Is the fabled city of Timbuktu about to be rescued? Two weeks after France began bombing Islamic militant positions in northern Mali, columns of French and African armored vehicles snaking northward through the country are closing in on the ancient capital of the old Malian Empire, which has been ruled under harsh Shari‘a by militant Islamists since last spring.
That might seem like good news. But as the troops advance, the anxiety has risen among those who’ve spent years and millions of dollars trying to preserve the city’s centuries-old history. The fear, they say, is that if there is ground combat, once the forces arrive in Timbuktu, it could be as perilous to cultural treasures as the Islamists’ nine-month occupation. “Wherever you see military intervention, things are bound to get destroyed,” says Shamil Jeppie, director of the Timbuktu Manuscripts Project at the University of Cape Town, which has worked with the South African government to preserve thousands of old documents. “My initial fear was of neglect,” he says. “The fear now is outright war and military engagement.”
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On Friday, there were reports that rebels had fled Timbuktu after France bombed a militant base set in a building once owned by Libya’s Muammar Gaddafi. By Saturday night, correspondents traveling in the country tweeted that Timbuktu’s mayor, who fled last year, was looking for a ride back home the following day. What he finds could be grim. Earlier this week, Agence France-Presse reported that the rebels had left Timbuktu without water or electricity. “It’s a ghost town,” Moctar Ould Kery, a local official, told AFP on Friday. In interviews, Timbuktu residents who are currently living in Bamako or abroad said telephones appeared to have gone dead around Tuesday. All that is small comfort to the preservationists, who say they will not rest easy until French and African forces arrive in Timbuktu.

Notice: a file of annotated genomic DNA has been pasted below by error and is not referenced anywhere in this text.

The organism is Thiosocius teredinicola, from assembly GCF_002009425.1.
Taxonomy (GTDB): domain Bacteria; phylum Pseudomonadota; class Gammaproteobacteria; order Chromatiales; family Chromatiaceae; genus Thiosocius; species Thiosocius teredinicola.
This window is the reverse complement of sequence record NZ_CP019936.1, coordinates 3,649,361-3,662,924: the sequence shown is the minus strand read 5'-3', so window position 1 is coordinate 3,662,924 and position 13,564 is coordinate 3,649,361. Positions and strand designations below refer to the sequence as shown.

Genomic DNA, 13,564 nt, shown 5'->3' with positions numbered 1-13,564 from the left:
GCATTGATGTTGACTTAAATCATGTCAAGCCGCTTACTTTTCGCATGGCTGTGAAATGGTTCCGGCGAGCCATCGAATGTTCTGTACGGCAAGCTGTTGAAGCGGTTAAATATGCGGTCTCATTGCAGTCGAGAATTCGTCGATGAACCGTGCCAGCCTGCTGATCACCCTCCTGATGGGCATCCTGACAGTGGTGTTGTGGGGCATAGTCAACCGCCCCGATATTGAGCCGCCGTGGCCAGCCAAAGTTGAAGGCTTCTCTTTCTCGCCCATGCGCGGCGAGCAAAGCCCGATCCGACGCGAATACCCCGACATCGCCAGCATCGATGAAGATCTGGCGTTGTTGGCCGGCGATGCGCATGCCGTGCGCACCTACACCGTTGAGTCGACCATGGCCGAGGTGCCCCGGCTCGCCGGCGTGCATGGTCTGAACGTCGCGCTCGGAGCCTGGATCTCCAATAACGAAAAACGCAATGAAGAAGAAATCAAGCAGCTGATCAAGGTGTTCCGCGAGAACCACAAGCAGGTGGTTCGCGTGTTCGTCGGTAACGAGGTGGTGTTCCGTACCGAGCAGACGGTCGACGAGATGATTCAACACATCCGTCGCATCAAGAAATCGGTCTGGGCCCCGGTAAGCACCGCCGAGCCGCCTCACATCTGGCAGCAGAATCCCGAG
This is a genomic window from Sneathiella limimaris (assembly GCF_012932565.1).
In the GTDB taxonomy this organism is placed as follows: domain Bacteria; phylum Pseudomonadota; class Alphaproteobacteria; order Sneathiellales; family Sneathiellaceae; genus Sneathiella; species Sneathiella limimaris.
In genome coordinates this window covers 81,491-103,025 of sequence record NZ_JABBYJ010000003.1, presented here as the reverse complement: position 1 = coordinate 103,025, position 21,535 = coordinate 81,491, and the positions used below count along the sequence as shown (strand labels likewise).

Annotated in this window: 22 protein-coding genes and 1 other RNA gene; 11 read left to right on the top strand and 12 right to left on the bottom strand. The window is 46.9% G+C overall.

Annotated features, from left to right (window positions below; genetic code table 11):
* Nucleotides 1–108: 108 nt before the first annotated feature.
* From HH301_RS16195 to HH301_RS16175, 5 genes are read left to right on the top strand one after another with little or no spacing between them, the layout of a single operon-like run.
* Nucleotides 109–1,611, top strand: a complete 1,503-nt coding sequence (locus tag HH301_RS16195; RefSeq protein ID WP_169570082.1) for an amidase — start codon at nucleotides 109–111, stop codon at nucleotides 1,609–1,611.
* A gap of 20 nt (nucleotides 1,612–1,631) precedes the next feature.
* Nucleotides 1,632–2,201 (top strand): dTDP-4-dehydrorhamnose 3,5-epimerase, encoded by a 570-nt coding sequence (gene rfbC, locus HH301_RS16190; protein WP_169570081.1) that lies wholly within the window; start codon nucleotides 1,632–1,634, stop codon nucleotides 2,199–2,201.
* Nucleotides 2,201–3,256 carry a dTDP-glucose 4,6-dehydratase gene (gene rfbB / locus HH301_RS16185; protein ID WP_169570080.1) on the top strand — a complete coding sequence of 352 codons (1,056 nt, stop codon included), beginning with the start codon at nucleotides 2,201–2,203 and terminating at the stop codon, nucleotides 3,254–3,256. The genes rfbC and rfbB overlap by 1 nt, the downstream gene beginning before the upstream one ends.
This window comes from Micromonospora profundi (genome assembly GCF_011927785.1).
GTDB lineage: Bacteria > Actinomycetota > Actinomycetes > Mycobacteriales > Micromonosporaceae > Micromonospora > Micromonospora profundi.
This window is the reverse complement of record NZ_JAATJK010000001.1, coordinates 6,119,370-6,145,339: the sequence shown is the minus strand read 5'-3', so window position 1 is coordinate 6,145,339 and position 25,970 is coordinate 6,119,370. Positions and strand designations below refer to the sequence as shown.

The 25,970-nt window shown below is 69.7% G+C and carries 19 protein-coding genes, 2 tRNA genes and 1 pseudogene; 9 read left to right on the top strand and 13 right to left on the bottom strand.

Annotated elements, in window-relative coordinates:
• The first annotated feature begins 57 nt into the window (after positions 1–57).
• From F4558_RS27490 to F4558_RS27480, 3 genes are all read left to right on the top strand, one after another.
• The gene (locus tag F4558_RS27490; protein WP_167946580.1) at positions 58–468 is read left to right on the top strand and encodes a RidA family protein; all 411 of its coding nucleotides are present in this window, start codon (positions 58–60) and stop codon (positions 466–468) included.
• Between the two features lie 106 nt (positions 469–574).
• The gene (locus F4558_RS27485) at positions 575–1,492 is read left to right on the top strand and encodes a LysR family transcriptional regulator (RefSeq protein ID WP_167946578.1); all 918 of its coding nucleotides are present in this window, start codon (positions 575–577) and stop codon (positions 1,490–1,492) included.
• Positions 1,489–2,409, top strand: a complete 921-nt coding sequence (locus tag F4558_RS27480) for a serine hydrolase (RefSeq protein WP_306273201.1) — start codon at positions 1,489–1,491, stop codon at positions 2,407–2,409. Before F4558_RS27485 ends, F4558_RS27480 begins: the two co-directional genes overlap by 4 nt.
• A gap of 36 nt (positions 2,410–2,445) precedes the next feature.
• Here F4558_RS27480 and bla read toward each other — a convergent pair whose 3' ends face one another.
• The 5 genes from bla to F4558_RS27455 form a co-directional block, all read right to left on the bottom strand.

At stake are about 300,000 manuscripts stashed around northern Mali, whose residents, many of them nomadic ethnic Tuareg, have been custodians of Timbuktu’s old literary tradition, dating back to the time of the Renaissance, when the city was a major crossroads for gold traders. Bound in weathered goatskin covers, they have survived countless perils along the way. Indeed, many of the manuscripts detail the region’s tumultuous history. Since 2009, about 40,000 of them have been housed in a modern adobe building called the Ahmed Baba Institute, partly financed by the South African government; militants are believed to have occupied the building since they seized control of Timbuktu last March, and Jeppie said its computers and vehicles had been stolen.
When TIME visited Timbuktu in 2009 to report about the documents, many were piled in rickety closets with little security, often in people’s living rooms, passed from generation to generation over centuries. Several residents explained how priceless family collections, some carried during the 15th century when their ancestors fled southern Spain, were regularly hidden deep in the desert during times of conflict, and then dug out again during peacetime.